News World Close race expected in Canada elections

Close race expected in Canada elections

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Polling stations have opened in Canada’s parliamentary elections.

The first of more than 25 million Canadians were able to cast their votes in Newfoundland, in the east of the huge country early on Monday (local time).

Across the country, a close race is shaping up between Liberal incumbent Prime Minister Justin Trudeau and his Conservative challenger Erin O’Toole.

The latest polls put the Liberals ahead.

However, an absolute majority is likely to be rather difficult to achieve and a majority for the Conservatives also seems unlikely.

First results are expected in early on Tuesday but, as there are more postal voters than usual, meaningful results could be delayed.

Mr Trudeau has governed the world’s second-largest country in terms of area since 2015 but for the past two years he has headed a minority government.

The 49-year-old had called the early vote a few weeks ago with the hope of achieving an absolute majority although his minority government was stable.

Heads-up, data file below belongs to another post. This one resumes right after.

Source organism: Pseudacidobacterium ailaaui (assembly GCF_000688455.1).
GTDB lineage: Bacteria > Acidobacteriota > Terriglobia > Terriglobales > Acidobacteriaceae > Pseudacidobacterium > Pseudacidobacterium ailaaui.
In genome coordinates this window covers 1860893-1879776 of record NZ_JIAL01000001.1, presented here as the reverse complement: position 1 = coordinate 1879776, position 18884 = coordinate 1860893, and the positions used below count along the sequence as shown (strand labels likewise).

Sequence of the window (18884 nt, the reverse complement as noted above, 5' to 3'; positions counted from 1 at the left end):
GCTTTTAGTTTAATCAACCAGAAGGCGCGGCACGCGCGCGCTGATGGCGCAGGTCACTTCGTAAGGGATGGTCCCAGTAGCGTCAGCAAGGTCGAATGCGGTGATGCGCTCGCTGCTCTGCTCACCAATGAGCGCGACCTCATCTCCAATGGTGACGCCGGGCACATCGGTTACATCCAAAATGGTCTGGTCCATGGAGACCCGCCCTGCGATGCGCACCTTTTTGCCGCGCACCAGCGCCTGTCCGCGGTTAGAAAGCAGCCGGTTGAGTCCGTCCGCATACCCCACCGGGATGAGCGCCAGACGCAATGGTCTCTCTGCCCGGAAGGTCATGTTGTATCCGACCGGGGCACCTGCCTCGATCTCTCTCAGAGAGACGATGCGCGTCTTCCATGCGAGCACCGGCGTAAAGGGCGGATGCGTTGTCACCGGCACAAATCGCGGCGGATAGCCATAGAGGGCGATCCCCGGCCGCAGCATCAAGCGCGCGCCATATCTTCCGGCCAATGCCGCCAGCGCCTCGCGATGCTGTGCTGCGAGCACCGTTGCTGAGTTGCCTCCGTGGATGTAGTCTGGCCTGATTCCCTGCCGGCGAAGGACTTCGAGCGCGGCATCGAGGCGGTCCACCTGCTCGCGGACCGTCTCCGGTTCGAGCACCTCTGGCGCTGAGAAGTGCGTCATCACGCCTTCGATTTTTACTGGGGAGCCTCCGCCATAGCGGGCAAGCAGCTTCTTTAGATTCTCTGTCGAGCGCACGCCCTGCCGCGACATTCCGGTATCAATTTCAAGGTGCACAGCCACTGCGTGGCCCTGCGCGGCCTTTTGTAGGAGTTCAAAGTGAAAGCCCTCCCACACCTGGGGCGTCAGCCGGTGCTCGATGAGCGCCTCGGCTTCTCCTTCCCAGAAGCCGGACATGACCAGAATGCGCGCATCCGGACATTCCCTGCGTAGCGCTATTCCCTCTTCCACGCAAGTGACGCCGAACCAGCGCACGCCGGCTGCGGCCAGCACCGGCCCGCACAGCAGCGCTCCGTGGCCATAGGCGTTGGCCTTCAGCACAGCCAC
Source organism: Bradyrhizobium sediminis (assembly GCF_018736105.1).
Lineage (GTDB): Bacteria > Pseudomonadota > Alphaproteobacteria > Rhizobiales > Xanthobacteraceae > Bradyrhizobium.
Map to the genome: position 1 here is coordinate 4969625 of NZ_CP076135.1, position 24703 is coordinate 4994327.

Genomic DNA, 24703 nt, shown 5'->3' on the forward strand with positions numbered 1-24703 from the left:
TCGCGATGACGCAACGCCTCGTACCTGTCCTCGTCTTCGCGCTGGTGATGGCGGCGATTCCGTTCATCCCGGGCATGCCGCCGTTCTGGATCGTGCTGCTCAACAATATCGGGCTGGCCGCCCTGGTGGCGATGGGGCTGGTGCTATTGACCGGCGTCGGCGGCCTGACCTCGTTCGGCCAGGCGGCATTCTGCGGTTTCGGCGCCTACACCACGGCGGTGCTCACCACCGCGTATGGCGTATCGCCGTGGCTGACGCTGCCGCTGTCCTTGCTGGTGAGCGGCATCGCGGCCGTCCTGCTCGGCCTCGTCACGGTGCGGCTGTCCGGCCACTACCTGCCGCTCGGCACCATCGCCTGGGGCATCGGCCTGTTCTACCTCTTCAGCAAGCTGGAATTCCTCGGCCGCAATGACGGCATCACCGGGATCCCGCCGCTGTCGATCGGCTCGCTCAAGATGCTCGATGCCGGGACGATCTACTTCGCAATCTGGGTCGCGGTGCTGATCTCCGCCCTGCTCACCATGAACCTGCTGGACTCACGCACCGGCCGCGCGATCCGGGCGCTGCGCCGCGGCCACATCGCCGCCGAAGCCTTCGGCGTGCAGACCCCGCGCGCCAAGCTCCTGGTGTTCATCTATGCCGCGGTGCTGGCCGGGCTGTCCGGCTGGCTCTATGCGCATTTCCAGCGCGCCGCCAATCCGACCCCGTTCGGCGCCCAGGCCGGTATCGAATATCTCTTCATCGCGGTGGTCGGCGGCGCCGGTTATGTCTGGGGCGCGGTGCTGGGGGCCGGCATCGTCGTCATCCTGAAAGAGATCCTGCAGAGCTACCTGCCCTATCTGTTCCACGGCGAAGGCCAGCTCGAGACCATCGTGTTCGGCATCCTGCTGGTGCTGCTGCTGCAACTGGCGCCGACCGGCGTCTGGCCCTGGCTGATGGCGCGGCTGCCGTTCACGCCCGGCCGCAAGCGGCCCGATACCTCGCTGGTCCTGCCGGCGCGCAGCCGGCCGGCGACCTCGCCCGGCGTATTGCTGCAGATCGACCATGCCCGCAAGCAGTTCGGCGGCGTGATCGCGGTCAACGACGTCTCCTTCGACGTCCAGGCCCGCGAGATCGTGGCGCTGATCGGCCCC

Despite the close polls, the Liberals again seem to have better chances, which is also due to the electoral system: Mandates in the 338 constituencies are distributed according to the principle of absolute majority.

This traditionally favours the Liberals.

Only a few dozen contested districts are decisive.

In recent days, Mr Trudeau, whose government racked up record debt fighting COVID-19, focused on the need for Canadians to get vaccinated against the coronavirus.

He backs vaccine mandates while Conservative leader Mr O’Toole, 48, opposes them and prefers a combination of voluntary vaccinations and rapid testing to stop the spread of the virus.

Mr Trudeau, a charismatic progressive and son of former Liberal prime minister Pierre Trudeau, swept to power in 2015.

But the Liberals were reduced to a minority in 2019 after Mr Trudeau was damaged by allegations of intervening in a criminal case involving a corporation in Quebec and by revelations that he had worn blackface as a younger man.

Echoes of that campaign reverberated on Sunday when a new photograph of Mr Trudeau wearing dark makeup at the same 2001 party emerged.

A Liberal campaign official said the latest photo was a desperate attempt to smear Mr Trudeau on the eve of the vote.